Sunday, March 9, 2014

Review Curtsies & Conspiracies

Curtsies & Conspiracies by Gail Carriger

Available Now

Finishing School - Book the Second 

Bookologist Analysis: This book was an awesome Victorian steampunk set on a dirigible.

Does one need four fully grown foxgloves for decorating a dinner table for six guests? Or is it six foxgloves to kill four fully grown guests?

Sophronia's first year at Mademoiselle Geraldine's Finishing Academy for Young Ladies of Quality has certainly been rousing! For one thing, finishing school is training her to be a spy (won't Mumsy be surprised?). Furthermore, Sophronia got mixed up in an intrigue over a stolen device and had a cheese pie thrown at her in a most horrid display of poor manners.

Now, as she sneaks around the dirigible school, eavesdropping on the teachers' quarters and making clandestine climbs to the ship's boiler room, she learns that there may be more to a field trip to London than is apparent at first. A conspiracy is afoot--one with dire implications for both supernaturals and humans. Sophronia must rely on her training to discover who is behind the dangerous plot-and survive the London Season with a full dance card.

In this bestselling sequel to New York Times bestselling Etiquette & Espionage, class is back in session with more petticoats and poison, tea trays and treason. Gail's distinctive voice, signature humor, and lush steampunk setting are sure to be the height of fashion this season.

What is better than being able to fly, go to boarding school, living as a lady, and learning how to be spy? Nothing. That is what makes the Finishing School and Sophronia so attractive the magical appeal that is impossible to find anywhere else. The characters and plot were secondary to the magnificent backdrop that the book is sent against.

Sophronia is a model character. For she both is extremely intelligent herself (she gets the highest scores for a six-month ever and is able to solve problems that the staff itself has trouble solving). Sophronia also depends on her friend just like any other person does, but she also uses them to her advantage. Sidheag is a girl that you can see struggles to be the person that she is supposed to be, but was brought up differently. Her military training however will never cease to amaze me with her directness. I call her and Captain Naill getting together. Vieve is cool little girl that is trying to cross boundaries. The romance triangle between Soap and Lord Mersey is played out a bit too much I feel. Dimity and Agatha are a bit too much of wimps for me. Supporting characters in this book are well played.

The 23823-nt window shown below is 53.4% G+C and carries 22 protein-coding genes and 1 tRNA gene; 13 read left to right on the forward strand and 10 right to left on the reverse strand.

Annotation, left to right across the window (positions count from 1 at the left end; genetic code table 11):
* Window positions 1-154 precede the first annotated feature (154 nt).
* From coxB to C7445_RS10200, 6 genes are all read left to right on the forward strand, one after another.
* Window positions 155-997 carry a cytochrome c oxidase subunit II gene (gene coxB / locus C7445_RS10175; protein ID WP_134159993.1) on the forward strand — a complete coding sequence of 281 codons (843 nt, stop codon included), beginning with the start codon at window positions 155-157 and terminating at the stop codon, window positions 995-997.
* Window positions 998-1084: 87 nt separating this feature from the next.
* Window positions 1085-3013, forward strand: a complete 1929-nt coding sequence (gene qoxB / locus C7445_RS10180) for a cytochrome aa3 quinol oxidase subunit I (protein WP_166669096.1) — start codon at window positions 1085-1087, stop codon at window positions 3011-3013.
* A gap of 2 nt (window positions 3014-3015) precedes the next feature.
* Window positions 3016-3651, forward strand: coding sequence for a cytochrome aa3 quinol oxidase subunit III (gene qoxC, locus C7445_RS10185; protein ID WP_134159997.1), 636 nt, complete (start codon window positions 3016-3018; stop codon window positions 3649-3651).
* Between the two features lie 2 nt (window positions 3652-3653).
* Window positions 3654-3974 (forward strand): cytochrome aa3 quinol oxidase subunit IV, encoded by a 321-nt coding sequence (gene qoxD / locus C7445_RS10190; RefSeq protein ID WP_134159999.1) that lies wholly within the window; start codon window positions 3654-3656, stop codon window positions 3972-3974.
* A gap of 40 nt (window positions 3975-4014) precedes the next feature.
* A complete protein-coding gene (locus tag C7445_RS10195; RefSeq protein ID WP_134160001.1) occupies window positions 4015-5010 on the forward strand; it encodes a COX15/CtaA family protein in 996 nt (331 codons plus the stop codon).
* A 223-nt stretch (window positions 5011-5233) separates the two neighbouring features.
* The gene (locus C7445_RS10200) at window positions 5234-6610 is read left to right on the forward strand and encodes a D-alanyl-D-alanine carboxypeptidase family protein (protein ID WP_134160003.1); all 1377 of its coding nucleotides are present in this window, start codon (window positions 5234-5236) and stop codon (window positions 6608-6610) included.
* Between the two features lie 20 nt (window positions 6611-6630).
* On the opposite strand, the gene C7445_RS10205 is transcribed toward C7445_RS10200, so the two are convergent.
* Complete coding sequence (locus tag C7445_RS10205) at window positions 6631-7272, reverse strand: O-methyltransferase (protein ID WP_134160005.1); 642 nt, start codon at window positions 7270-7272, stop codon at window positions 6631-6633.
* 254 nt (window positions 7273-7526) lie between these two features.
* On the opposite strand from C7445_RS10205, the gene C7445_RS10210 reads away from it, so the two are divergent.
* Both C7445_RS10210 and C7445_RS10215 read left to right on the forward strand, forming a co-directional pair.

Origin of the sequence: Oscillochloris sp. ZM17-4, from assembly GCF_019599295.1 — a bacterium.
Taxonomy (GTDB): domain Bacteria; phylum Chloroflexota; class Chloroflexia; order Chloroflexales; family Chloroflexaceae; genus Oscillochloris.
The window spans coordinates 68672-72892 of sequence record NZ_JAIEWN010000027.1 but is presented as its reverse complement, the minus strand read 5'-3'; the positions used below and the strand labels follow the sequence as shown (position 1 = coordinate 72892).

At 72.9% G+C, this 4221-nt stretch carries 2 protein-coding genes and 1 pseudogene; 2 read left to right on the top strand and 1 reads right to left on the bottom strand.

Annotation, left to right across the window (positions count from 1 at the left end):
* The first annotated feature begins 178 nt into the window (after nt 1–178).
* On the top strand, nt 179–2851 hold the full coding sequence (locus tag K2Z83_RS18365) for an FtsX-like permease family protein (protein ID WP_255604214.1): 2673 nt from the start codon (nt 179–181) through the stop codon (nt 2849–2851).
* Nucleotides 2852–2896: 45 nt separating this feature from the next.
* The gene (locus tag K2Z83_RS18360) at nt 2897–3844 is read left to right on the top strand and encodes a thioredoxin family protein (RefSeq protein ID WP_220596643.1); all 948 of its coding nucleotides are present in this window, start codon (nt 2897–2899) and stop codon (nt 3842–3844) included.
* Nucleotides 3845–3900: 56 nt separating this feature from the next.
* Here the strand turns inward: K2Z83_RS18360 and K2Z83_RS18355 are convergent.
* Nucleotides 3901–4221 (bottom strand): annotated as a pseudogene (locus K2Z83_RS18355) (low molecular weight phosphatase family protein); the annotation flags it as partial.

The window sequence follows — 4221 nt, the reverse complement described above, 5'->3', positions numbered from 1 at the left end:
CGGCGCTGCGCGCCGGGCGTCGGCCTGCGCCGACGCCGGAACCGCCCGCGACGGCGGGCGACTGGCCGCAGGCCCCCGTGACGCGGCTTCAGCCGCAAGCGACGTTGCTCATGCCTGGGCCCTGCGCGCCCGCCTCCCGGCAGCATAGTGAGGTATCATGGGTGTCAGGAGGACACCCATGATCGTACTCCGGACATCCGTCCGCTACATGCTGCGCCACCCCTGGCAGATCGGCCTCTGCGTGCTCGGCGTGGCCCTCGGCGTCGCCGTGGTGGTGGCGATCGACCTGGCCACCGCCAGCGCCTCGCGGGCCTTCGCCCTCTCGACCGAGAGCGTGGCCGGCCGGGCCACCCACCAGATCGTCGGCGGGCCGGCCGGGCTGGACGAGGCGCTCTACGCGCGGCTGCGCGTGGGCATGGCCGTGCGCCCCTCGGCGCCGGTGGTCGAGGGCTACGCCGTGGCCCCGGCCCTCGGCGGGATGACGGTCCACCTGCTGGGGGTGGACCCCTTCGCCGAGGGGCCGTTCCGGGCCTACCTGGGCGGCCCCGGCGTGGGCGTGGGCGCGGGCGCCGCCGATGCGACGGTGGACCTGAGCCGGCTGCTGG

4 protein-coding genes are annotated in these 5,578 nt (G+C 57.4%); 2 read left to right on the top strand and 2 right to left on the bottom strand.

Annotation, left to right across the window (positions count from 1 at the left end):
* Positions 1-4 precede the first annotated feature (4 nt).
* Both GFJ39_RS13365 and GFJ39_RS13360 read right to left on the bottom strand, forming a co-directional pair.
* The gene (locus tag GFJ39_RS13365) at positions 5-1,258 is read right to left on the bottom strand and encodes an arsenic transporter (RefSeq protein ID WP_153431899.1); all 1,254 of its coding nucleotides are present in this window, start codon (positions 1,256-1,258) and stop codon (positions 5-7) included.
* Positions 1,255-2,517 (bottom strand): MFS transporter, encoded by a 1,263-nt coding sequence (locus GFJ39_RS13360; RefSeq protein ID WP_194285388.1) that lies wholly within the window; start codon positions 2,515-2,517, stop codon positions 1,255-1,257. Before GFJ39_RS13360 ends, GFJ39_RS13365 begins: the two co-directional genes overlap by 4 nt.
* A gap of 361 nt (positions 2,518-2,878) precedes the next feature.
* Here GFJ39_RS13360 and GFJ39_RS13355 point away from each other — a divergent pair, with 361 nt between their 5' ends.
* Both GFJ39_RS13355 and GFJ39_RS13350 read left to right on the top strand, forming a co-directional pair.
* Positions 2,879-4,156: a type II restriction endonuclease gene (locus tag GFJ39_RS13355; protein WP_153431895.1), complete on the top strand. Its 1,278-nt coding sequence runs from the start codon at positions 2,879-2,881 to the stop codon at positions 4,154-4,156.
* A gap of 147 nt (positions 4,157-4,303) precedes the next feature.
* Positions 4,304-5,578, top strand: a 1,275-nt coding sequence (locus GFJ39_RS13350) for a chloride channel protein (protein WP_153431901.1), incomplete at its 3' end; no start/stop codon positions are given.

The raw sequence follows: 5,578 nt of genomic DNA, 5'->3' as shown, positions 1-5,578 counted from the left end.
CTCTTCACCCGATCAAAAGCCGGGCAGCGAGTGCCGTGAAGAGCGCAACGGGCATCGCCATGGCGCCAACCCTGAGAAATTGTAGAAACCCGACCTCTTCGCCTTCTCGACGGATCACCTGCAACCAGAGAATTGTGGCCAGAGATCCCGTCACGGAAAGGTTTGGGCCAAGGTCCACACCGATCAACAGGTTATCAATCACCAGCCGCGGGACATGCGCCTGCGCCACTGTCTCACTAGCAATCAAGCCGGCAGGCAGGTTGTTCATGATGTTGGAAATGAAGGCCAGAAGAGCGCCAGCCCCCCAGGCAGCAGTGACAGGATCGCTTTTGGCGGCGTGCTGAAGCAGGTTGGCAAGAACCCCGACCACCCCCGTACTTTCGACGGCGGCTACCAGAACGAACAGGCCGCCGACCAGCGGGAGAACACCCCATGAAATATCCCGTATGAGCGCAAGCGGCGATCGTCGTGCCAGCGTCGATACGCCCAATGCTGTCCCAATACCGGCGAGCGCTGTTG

The plot itself is well chosen to carry it over from the last book. The valve is still central to the entire book. However, I felt all the references to Etiquette & Espionage are too much because I forgot some of it since I read it a couple of months ago. Teachers always being double spies are a bit old considering it was already there in the last book. I think the plot was getting a bit old; however I liked the add-on of the world building. We learned more about the supernatural states of vampires and werewolves, but I would like to know how they were there (such as is it hereditary, what is their social structure, etc.). The plot was a bit too connected to the old book to be considered a completely new book.

Overall this book did fall into a bit of a sequel slumper, but the only thing that saved it from being an entire slumper is the fact that it had flying schools and spies (extra brownie points any day).  The book was a magnificent example of Victorian steampunk England. I do hope Gail is able to bring it up out of the dishes because I like Sophronia and her posse.

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